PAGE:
Auto production lost to chip shortage
February 19, 2021 - A shortage of semiconductors has hit carmakers around the world. Analysts predict the lack of chips -- used in engine management and driver-assistance systems -- will wipe out $61 billion of sales in 2021.
Auto plants in the United States, Asia, and Europe have temporarily shut down as the semiconductor shortage makes it impossible to complete some vehicles' production.
Automakers are sending their chip supplies to their most profitable, most essential products. For example, Ford shut down its Louisville Assembly Plant in Kentucky for a week to allow it to continue full production of its popular F-150 pickup.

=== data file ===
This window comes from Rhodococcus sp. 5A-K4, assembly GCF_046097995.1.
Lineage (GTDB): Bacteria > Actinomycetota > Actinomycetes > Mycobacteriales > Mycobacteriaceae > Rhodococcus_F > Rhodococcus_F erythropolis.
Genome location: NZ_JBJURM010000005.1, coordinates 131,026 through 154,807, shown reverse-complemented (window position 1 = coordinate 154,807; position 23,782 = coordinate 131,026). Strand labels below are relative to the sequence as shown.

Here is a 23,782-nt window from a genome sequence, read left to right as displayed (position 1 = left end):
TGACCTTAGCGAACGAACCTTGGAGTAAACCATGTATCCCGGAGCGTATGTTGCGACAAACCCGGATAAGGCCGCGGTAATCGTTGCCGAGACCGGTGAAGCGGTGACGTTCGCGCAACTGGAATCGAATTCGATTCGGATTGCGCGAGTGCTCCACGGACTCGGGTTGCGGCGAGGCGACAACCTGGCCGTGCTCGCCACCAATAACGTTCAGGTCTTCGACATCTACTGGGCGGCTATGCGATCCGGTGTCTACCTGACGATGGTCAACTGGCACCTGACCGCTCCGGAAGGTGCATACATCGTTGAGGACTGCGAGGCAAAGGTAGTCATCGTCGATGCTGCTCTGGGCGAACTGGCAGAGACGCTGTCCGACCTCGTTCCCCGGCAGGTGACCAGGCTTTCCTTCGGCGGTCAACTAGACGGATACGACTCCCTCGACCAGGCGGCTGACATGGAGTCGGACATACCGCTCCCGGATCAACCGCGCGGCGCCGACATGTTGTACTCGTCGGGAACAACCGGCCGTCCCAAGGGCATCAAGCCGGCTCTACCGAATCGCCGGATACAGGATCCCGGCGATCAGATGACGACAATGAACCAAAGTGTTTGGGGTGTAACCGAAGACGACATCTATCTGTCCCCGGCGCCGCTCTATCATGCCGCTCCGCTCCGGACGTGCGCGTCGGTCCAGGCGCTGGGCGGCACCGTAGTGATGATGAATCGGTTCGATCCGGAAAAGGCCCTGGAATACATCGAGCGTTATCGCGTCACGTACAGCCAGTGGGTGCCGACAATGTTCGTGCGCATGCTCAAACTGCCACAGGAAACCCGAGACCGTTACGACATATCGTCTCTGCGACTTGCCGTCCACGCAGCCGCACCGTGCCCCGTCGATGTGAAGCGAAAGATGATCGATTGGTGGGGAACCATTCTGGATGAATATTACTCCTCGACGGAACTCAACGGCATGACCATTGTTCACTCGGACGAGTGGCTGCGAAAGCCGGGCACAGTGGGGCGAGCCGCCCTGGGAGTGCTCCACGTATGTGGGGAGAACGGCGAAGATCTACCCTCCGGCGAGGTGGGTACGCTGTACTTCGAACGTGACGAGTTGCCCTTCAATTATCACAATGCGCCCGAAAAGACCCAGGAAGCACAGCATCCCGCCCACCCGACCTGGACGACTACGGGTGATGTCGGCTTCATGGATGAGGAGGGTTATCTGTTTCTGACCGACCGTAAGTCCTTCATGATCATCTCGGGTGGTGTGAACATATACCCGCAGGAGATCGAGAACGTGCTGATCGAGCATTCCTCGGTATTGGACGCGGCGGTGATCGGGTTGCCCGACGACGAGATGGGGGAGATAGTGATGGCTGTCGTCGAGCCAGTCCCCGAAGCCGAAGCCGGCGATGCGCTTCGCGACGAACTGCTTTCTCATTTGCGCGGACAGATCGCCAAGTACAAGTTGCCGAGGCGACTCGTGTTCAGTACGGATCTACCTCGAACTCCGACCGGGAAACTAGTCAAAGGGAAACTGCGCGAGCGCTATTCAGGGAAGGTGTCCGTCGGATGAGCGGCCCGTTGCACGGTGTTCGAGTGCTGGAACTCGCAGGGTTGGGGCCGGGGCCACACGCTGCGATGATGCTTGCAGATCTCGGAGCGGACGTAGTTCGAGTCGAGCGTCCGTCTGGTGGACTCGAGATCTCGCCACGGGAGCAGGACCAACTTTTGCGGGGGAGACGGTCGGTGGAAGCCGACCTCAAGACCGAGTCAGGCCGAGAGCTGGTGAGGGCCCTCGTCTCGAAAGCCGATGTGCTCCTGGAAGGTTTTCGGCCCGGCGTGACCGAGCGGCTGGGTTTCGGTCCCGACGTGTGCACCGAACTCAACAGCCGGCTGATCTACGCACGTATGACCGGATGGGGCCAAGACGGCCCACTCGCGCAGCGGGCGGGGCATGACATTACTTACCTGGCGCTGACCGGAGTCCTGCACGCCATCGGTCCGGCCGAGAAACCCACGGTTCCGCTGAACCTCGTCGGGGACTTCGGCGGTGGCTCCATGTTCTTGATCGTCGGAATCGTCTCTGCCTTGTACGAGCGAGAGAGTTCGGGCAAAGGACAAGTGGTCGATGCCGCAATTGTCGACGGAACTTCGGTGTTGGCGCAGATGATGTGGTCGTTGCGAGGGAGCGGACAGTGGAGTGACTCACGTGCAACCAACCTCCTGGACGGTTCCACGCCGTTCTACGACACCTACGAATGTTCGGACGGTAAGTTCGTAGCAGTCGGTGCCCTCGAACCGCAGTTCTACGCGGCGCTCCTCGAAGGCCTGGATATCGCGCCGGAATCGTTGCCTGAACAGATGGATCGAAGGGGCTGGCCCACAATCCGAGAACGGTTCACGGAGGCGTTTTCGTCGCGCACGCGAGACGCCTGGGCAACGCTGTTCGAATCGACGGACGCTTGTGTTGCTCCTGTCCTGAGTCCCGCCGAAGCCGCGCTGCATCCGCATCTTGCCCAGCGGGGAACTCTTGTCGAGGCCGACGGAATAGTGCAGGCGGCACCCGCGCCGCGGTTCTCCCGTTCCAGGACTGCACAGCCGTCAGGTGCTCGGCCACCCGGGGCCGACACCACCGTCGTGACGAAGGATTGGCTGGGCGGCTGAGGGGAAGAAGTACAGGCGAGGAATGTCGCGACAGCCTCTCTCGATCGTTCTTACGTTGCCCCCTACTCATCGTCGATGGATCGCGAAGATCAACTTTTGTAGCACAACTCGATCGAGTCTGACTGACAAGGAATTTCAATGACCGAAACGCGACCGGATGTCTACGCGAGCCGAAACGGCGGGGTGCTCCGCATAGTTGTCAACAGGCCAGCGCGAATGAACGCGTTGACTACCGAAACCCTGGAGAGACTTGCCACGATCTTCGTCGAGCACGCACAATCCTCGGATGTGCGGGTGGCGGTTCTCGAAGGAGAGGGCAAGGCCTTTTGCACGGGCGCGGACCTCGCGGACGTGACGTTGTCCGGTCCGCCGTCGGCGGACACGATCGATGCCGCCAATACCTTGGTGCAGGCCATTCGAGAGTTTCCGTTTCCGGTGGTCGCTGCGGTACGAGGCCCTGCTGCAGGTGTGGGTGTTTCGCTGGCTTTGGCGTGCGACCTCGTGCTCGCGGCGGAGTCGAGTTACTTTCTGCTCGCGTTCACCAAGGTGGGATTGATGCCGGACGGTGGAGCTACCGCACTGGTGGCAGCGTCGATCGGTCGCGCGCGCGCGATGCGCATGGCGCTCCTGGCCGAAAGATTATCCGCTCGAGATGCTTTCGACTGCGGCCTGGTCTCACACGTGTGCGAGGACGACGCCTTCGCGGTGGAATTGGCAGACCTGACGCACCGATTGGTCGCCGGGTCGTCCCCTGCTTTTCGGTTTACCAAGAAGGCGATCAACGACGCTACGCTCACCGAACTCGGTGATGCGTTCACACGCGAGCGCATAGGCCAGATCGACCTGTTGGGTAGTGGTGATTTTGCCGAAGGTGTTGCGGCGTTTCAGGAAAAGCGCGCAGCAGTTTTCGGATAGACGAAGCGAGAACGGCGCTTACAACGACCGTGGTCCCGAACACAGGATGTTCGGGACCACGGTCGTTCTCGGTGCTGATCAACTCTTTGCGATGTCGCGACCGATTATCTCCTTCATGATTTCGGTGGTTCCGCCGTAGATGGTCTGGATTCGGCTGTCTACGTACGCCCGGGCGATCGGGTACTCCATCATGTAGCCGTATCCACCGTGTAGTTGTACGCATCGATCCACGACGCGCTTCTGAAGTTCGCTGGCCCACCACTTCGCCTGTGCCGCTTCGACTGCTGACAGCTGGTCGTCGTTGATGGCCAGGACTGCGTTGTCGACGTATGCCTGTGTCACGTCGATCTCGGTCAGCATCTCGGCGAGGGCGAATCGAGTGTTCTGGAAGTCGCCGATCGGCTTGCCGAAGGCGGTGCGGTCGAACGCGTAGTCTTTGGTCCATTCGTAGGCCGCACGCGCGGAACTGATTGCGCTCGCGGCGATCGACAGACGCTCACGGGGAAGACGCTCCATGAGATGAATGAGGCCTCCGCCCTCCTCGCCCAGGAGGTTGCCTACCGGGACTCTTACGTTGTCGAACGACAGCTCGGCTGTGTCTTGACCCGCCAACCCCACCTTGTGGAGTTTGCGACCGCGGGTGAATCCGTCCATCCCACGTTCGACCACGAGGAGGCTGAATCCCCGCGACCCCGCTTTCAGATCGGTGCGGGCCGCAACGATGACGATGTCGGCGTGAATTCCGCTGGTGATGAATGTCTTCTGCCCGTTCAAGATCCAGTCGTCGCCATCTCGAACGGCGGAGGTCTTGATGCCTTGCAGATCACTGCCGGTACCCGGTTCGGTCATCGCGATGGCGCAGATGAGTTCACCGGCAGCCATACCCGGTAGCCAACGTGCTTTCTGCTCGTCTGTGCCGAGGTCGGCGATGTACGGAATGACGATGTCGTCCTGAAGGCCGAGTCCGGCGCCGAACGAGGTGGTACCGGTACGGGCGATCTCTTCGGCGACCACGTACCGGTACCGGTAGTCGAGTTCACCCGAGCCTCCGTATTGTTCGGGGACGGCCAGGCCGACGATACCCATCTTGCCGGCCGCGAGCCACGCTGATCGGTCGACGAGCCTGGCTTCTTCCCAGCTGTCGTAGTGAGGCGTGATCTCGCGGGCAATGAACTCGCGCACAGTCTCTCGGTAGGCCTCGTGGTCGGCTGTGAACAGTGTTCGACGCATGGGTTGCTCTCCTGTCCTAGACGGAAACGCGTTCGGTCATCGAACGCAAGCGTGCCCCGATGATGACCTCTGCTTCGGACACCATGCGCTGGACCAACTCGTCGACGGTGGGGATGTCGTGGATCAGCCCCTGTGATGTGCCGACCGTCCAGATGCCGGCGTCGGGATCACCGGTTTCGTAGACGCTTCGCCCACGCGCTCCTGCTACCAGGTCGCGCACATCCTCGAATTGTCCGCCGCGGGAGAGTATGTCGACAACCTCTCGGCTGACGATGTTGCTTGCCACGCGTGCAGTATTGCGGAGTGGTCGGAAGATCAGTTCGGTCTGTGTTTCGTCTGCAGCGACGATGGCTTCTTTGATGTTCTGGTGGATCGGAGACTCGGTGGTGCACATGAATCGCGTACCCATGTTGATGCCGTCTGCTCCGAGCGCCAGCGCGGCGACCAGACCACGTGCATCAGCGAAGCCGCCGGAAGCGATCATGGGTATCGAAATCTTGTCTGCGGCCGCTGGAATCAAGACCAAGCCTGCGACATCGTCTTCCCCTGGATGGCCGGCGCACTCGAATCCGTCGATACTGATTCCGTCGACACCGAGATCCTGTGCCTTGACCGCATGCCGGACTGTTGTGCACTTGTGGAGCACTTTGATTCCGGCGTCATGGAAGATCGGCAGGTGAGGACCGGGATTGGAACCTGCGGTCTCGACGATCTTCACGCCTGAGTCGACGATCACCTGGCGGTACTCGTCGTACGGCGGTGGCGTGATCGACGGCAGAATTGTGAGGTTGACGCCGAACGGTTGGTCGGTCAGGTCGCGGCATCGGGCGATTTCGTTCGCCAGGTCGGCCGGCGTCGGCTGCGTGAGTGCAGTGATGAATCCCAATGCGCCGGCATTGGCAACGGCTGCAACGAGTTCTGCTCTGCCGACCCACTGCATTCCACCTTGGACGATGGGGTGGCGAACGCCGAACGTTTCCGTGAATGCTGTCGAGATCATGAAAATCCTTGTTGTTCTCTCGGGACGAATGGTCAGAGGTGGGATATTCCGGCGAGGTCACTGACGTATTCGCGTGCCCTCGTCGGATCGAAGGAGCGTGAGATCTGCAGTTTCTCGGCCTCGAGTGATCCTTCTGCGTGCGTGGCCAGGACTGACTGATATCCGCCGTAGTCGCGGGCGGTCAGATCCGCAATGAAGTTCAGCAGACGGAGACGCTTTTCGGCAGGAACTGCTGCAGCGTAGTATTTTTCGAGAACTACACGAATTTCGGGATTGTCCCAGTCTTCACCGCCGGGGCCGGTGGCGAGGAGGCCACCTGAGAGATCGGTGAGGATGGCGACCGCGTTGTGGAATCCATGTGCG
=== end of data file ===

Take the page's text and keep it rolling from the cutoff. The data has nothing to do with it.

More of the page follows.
Chip production has been disrupted in Asia for months, as consumers, in lockdown due to the pandemic, purchase laptops, smart speakers and gaming systems. Launches of high-end computer graphics cards needed for new video games have also been affected by the chip shortages.
Fitch Solutions predicts the North American auto market will have the lowest growth level of just 5.9% in 2021. Europe will be the best performing region in 2021 with projected vehicles sales growth of 10.8, according to the financial information company
The shortage now threatens to hit the much larger electronics industry. A broad range of gadgets -- from smartphones to gaming consoles -- could see shortages or price hikes.
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